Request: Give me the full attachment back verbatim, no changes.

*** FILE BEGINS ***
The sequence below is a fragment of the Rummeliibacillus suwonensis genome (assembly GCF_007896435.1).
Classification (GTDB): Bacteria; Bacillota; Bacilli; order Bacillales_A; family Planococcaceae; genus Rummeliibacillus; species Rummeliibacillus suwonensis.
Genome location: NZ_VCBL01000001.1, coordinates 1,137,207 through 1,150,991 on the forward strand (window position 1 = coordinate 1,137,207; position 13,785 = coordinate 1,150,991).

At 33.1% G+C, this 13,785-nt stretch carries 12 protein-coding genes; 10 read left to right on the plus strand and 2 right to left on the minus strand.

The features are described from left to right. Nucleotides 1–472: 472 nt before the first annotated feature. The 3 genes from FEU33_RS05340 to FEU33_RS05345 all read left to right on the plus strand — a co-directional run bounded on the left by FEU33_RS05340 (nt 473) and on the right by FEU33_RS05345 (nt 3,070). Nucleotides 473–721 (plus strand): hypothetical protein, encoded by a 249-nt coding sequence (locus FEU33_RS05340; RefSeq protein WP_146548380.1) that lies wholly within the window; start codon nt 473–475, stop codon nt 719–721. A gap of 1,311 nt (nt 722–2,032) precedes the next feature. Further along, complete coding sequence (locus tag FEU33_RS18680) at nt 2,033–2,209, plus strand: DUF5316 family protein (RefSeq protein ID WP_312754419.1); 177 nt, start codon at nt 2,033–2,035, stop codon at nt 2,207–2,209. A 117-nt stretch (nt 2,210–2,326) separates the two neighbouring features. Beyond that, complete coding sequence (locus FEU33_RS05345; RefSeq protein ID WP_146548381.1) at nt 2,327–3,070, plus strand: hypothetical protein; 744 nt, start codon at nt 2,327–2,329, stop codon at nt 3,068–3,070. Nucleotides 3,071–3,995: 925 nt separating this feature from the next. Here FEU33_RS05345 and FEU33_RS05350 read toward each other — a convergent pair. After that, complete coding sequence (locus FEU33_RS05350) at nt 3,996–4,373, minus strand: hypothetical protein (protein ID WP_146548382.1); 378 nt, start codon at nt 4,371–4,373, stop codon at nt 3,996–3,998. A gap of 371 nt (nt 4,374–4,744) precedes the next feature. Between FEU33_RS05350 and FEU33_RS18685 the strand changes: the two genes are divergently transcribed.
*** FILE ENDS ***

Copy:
The sequence below is a fragment of the Rummeliibacillus suwonensis genome (assembly GCF_007896435.1).
Classification (GTDB): Bacteria; Bacillota; Bacilli; order Bacillales_A; family Planococcaceae; genus Rummeliibacillus; species Rummeliibacillus suwonensis.
Genome location: NZ_VCBL01000001.1, coordinates 1,137,207 through 1,150,991 on the forward strand (window position 1 = coordinate 1,137,207; position 13,785 = coordinate 1,150,991).

At 33.1% G+C, this 13,785-nt stretch carries 12 protein-coding genes; 10 read left to right on the plus strand and 2 right to left on the minus strand.

The features are described from left to right. Nucleotides 1–472: 472 nt before the first annotated feature. The 3 genes from FEU33_RS05340 to FEU33_RS05345 all read left to right on the plus strand — a co-directional run bounded on the left by FEU33_RS05340 (nt 473) and on the right by FEU33_RS05345 (nt 3,070). Nucleotides 473–721 (plus strand): hypothetical protein, encoded by a 249-nt coding sequence (locus FEU33_RS05340; RefSeq protein WP_146548380.1) that lies wholly within the window; start codon nt 473–475, stop codon nt 719–721. A gap of 1,311 nt (nt 722–2,032) precedes the next feature. Further along, complete coding sequence (locus tag FEU33_RS18680) at nt 2,033–2,209, plus strand: DUF5316 family protein (RefSeq protein ID WP_312754419.1); 177 nt, start codon at nt 2,033–2,035, stop codon at nt 2,207–2,209. A 117-nt stretch (nt 2,210–2,326) separates the two neighbouring features. Beyond that, complete coding sequence (locus FEU33_RS05345; RefSeq protein ID WP_146548381.1) at nt 2,327–3,070, plus strand: hypothetical protein; 744 nt, start codon at nt 2,327–2,329, stop codon at nt 3,068–3,070. Nucleotides 3,071–3,995: 925 nt separating this feature from the next. Here FEU33_RS05345 and FEU33_RS05350 read toward each other — a convergent pair. After that, complete coding sequence (locus FEU33_RS05350) at nt 3,996–4,373, minus strand: hypothetical protein (protein ID WP_146548382.1); 378 nt, start codon at nt 4,371–4,373, stop codon at nt 3,996–3,998. A gap of 371 nt (nt 4,374–4,744) precedes the next feature. Between FEU33_RS05350 and FEU33_RS18685 the strand changes: the two genes are divergently transcribed.